The approach into Bath is striking. Much of this first impression is due to the light, honey-coloured limestone, known as Bath Stone, from which so many of its buildings are made. The combination of fine Georgian architecture and distinctive Bath Stone is central to the city’s image. Bath is renowned for being beautiful: is a UNESCO World Heritage Site with a history dating back to pre-Roman times. The city has a wealth of attractions, but no visit is complete without taking time to appreciate the fine architecture for which it is so justly famous.
The Royal Crescent (build in the 18 th Century by John Wood the Younger) is synonymous with Bath. It is a grand arc of thirty terraces, with an open aspect, facing out across Victoria Park. One of these terraces is a luxury hotel, complete with spa.
Bath is a compact city, and relatively easy to explore on foot. To reach the next landmark, follow the cobbled street which leads round the front of the Royal Crescent, continue onto Brock Street (the left exit when you are facing Victoria Park), and stroll down until you reach the Circus. This is the masterpiece of John Wood the Elder (father of John Wood the Younger), and was completed in 1768.
Equally impressive, the Circus is a circle of four-storey terraces forming a somewhat tighter curve. It has three entrance points and frames a central garden area. It is lovely to walk around, and you can also stop in the middle and admire the encircling buildings. View the Circus from the air, however, and it is a revelation, as, together with Brock Street, the buildings appear to make the shape of a key. There is speculation that this represented a masonic symbol, but much of John Wood’s inspiration was drawn from the study of nearby stone circles. This included Stonehenge, which originally had a ceremonial approach (still present today as earthworks).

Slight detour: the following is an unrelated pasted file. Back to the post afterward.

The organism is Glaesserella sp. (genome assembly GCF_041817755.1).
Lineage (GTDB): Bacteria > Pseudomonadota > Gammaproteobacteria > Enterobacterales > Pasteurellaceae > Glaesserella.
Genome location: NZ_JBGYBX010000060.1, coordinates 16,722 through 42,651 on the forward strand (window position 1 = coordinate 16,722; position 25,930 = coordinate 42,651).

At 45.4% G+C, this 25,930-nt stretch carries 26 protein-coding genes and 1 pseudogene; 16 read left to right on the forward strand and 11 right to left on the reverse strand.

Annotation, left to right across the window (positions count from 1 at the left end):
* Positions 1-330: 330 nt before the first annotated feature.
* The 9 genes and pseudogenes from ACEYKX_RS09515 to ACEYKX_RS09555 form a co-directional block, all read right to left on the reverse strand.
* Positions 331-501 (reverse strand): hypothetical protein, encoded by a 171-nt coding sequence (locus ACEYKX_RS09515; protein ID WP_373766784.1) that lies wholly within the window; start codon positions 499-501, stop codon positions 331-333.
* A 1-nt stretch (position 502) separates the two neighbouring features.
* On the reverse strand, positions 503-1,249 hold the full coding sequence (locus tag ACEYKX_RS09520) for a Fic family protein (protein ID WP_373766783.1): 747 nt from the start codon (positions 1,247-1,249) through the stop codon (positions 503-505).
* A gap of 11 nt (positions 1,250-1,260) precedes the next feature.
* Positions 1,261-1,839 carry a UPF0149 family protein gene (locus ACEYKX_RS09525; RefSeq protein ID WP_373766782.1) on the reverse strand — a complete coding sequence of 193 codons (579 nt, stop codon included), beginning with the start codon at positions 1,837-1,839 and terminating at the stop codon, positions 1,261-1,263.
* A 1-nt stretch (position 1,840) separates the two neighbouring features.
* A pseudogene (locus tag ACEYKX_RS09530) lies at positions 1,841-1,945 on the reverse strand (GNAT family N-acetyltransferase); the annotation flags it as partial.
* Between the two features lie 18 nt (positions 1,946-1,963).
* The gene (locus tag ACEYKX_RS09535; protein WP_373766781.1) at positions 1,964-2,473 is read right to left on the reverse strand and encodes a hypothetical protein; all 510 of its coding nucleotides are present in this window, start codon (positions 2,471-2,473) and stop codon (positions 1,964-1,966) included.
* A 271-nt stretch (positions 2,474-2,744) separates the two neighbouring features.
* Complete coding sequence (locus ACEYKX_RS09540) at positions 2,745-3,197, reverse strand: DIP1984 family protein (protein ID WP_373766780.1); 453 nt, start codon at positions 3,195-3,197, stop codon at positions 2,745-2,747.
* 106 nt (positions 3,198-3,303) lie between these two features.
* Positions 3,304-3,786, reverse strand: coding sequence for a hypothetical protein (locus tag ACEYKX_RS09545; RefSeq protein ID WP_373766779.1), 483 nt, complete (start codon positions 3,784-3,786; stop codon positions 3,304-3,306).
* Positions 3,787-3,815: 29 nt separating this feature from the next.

Bath is a relatively small city, and there are many fine buildings you will see en route as you walk, but, when taking in the Georgian architecture, the Pulteney Bridge features high on the ‘must see’ list. It was built by Robert Adam and completed in 1774. It spans the Avon, and has shops on either side across its full span. This means it is best viewed from one of the adjacent river banks, from where you can also see the crescent shaped weir that sits just below it.
The walk to Pulteney Bridge leads to the heart of the city. Here you can explore Parade Gardens, with its bandstand and river views, and you are a stone’s throw away from the Roman Baths, Abbey and Pump Rooms, which all offer ample scope for further days of exploration!